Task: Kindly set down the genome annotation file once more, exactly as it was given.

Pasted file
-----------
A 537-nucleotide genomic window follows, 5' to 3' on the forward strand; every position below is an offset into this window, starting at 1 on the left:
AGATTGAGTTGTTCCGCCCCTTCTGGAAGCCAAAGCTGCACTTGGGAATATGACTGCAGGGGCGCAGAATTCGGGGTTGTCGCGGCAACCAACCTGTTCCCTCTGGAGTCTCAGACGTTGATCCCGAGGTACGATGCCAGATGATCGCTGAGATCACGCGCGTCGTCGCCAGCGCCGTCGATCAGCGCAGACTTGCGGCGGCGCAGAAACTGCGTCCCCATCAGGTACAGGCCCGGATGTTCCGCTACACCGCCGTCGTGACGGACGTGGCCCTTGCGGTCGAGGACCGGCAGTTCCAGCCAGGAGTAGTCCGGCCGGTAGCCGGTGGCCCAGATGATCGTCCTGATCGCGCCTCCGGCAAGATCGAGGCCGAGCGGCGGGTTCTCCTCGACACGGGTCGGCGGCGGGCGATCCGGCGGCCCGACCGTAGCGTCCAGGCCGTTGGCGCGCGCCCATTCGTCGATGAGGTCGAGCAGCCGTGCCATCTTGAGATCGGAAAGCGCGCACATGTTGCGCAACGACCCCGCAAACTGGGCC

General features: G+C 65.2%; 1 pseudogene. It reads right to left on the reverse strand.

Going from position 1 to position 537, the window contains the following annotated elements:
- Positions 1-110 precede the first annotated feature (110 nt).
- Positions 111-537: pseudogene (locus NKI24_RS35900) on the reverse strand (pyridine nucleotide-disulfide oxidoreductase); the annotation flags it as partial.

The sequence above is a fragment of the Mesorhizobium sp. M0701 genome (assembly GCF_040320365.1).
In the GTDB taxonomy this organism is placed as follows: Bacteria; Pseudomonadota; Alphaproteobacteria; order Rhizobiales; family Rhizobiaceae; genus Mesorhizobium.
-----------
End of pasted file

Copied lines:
A 537-nucleotide genomic window follows, 5' to 3' on the forward strand; every position below is an offset into this window, starting at 1 on the left:
AGATTGAGTTGTTCCGCCCCTTCTGGAAGCCAAAGCTGCACTTGGGAATATGACTGCAGGGGCGCAGAATTCGGGGTTGTCGCGGCAACCAACCTGTTCCCTCTGGAGTCTCAGACGTTGATCCCGAGGTACGATGCCAGATGATCGCTGAGATCACGCGCGTCGTCGCCAGCGCCGTCGATCAGCGCAGACTTGCGGCGGCGCAGAAACTGCGTCCCCATCAGGTACAGGCCCGGATGTTCCGCTACACCGCCGTCGTGACGGACGTGGCCCTTGCGGTCGAGGACCGGCAGTTCCAGCCAGGAGTAGTCCGGCCGGTAGCCGGTGGCCCAGATGATCGTCCTGATCGCGCCTCCGGCAAGATCGAGGCCGAGCGGCGGGTTCTCCTCGACACGGGTCGGCGGCGGGCGATCCGGCGGCCCGACCGTAGCGTCCAGGCCGTTGGCGCGCGCCCATTCGTCGATGAGGTCGAGCAGCCGTGCCATCTTGAGATCGGAAAGCGCGCACATGTTGCGCAACGACCCCGCAAACTGGGCC

General features: G+C 65.2%; 1 pseudogene. It reads right to left on the reverse strand.

Going from position 1 to position 537, the window contains the following annotated elements:
- Positions 1-110 precede the first annotated feature (110 nt).
- Positions 111-537: pseudogene (locus NKI24_RS35900) on the reverse strand (pyridine nucleotide-disulfide oxidoreductase); the annotation flags it as partial.

The sequence above is a fragment of the Mesorhizobium sp. M0701 genome (assembly GCF_040320365.1).
In the GTDB taxonomy this organism is placed as follows: Bacteria; Pseudomonadota; Alphaproteobacteria; order Rhizobiales; family Rhizobiaceae; genus Mesorhizobium.